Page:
Digital Products for Teens
Charting the future of public relations
Holmes Report

Digital Products for Teens

Paul Holmes


“We live in a digital world.  
But digital technology can only be as amazing as the people who use it.  
Your pictures.  Your music.  Your creativity.  
Introduce the world to the digital you with Jam digital products.
Jam. You. Digital.”

KB Gear Interactive was a new company with big aspirations – to own the market for under-$100 digital consumer electronics. The company was going after the elusive teen market for its proprietary Jam brand of low-priced digital cameras, MP3 players, digital sound devices and web graphics tablets.  Karwoski & Courage Public Relations had a brand to build.

Karwoski & Courage and KB Gear waged a full-contact marketing public relations campaign, grabbing the attention of teens and young adults while they were online, reading their favorite magazine, shopping, surfing channels or going to a rock concert.  The fully integrated marketing strategy included advertising, database and direct mail, merchandising, promotions and public relations.


KB Gear was a new company in a crowded category – hip, digital products for teens.  Research told Karwoski & Courage that teens were sophisticated, technology-savvy, brand loyal and had access to loads of their own and their parents’ money.  The agency also discovered that teens deem a brand “cool” by themselves, and prefer not to have input from marketers.

And while KB Gear was the first company to compete in under-$100 digital products category, competition was quickly catching up.  Was there a distinguishing factor on which Karwoski & Courage could capitalize?  In addition to the digital products themselves, KB Gear offered an online component that enhanced each product in its Jam line.  Visitors to could do everything from printing, storing and e-mailing pictures to downloading music, from creating sound files to publishing personal web sites.  This unique product element allowed Karwoski & Courage to capitalize on a top teen pastime – surfing the Internet.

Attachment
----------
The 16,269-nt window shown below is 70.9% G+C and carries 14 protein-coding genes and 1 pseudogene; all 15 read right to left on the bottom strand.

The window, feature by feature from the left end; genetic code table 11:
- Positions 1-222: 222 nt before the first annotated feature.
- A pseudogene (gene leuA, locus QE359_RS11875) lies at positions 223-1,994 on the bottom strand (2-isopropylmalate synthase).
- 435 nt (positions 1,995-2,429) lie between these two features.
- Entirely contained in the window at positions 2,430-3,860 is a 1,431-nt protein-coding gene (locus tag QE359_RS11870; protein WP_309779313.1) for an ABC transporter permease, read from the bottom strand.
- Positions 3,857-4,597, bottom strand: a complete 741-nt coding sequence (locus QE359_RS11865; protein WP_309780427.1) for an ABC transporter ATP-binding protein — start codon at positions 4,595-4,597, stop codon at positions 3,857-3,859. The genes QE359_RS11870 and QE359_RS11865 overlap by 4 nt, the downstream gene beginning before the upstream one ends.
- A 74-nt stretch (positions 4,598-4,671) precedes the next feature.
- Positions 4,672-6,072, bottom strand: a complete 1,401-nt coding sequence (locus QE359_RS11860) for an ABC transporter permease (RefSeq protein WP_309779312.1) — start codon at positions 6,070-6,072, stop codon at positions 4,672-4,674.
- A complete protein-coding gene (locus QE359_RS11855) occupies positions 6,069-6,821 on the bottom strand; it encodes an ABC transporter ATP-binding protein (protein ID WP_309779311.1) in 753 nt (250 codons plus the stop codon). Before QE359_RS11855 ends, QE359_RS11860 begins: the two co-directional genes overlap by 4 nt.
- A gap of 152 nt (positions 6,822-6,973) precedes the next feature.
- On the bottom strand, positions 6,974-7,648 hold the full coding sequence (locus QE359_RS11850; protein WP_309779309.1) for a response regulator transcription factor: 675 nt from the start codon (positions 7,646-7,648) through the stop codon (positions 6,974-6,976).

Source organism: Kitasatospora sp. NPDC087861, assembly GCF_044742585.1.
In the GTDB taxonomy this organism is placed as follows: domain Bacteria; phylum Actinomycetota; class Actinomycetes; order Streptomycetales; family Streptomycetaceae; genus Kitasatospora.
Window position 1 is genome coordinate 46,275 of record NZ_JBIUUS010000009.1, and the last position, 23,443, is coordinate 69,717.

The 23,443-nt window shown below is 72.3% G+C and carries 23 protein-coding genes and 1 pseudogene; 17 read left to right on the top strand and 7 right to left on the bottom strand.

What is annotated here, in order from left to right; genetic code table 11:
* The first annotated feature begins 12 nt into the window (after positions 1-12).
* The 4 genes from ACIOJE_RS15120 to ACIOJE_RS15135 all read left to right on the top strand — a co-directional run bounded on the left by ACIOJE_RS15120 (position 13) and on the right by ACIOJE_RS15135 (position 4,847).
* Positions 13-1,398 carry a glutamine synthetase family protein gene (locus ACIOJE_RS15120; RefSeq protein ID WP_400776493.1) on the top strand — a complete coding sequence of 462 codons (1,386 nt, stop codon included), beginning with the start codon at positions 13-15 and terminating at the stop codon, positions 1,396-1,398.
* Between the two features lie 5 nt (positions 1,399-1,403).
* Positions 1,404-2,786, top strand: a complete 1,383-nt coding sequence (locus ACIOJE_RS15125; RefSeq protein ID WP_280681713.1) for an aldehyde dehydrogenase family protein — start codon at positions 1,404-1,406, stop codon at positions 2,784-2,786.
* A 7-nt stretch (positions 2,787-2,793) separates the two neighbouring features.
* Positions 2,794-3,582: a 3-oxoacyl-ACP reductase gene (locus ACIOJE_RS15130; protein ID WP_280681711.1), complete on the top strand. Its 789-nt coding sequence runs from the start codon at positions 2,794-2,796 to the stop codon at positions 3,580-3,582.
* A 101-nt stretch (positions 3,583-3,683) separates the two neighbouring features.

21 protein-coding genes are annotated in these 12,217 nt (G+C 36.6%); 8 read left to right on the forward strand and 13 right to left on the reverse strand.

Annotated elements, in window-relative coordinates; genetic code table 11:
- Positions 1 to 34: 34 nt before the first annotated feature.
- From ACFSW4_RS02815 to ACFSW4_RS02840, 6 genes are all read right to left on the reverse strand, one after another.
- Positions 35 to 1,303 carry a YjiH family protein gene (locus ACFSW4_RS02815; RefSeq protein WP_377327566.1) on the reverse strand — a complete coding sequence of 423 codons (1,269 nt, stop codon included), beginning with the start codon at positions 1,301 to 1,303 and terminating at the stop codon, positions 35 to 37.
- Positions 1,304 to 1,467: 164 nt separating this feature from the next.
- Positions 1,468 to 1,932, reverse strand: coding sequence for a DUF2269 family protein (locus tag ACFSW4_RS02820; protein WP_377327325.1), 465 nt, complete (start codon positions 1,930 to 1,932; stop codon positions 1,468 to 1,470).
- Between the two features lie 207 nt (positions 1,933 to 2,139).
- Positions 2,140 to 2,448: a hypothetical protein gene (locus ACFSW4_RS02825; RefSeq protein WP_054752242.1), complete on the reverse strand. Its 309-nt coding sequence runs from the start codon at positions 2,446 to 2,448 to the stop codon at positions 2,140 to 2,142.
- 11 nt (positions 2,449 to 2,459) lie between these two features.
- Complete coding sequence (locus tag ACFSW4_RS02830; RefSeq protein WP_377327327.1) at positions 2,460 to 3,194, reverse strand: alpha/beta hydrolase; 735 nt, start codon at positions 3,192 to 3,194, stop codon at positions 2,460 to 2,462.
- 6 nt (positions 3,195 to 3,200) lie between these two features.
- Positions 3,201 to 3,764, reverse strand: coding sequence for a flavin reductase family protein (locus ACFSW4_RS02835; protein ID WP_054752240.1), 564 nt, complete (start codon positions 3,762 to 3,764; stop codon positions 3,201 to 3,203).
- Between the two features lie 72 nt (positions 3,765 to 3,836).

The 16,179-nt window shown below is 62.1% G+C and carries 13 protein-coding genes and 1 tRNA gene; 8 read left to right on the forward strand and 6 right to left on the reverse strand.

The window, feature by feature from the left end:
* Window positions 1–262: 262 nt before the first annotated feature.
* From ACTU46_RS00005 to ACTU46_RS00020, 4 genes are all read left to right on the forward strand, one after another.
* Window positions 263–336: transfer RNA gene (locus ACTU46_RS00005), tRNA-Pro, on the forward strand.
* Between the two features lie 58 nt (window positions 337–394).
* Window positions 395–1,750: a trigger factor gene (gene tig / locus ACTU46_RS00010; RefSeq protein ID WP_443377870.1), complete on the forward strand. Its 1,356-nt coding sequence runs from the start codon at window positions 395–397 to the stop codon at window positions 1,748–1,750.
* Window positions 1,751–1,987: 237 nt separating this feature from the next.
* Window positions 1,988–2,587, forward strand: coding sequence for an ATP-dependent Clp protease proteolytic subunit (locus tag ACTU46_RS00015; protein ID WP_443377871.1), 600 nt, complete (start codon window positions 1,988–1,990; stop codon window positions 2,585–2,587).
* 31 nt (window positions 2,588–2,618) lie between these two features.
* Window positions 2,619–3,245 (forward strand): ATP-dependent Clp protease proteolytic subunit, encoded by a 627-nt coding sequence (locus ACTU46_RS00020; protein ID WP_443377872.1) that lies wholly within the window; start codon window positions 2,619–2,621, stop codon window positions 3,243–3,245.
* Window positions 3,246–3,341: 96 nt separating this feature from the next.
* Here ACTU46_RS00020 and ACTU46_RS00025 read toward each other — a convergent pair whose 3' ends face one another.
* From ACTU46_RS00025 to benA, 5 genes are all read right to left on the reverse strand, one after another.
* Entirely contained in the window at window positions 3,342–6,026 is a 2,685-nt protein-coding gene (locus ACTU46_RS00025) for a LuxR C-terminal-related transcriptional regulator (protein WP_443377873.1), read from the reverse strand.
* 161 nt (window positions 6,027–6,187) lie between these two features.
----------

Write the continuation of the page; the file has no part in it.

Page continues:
Extensive research was conducted on teens, their purchasing habits, their savvy with technology and Internet usage.  In addition, online surveys were conducted by (the largest web site for teens) on behalf of KB Gear.


Karwoski & Courage succeeded by placing the Jam brand wherever teens would be:

Jam products went on a 36-city tour with the Vans Warped Music Tour – the largest and best-attended alternative music festival of the year.

A video news release was produced positioning Jam products as perfect holiday gifts for teens.  Two Teen Magazine editors were interviewed for the VNR.

A “Jam World” kiosk toured shopping malls along the East Coast.  At this highly interactive booth, teens were able to e-mail a digital picture greeting as well as test musical skills or design and publish a web site.

KB Gear showed off its stuff at a handful of major industry trade shows, making contacts with retailers, media and analysts.

Teens around the U.S. received a hilarious e-mail message from Jam’s online messenger “Sam the Hand” – a hand puppet created with Jam products.  This online viral marketing tactic created buzz for the brand through non-traditional means.

Jam aligned on co-promotional efforts with online powerhouses such as AOL and, and formed a coalition with the White House’s initiative – the largest teen anti-drug campaign ever launched in this country.

A multi-million dollar TV campaign featuring the entire Jam brand aired on MTV (the number one ranked network for teens and ‘tweens) during back-to-school and holiday.  

Jam sponsored MTV’s popular Rock & Jock NBA celebrity basketball tourney.

Gateway Computers gave away JamCam 3.0 digital cameras with the purchase of a new PC.


Karwoski & Courage and KB Gear achieved results as follows:

  • Notable consumer, business and broadcast media placements, including: Newsweek, New York Times Magazine, Fast Company, USA Today, Time Digital, YM, and Teen.
  • Video news release results were impressive, logging almost 40 placements nationwide.
  • An estimated 100,000 teens and ‘tweens were introduce to the Jam brand during the Vans Warped Music Tour.
  • Thousands of teens visited the Jam digital kiosk in malls along the East Coast.
  • Over 200 requests for media materials were made at the E3 Expo trade show.
  • 50,000 teens were e-mailed a message from Jam’s online messenger, “Sam the Hand.” 
  • Sales from Holiday 2000 exceeded company expectations.
View Style:

Load 3 More
comments powered by Disqus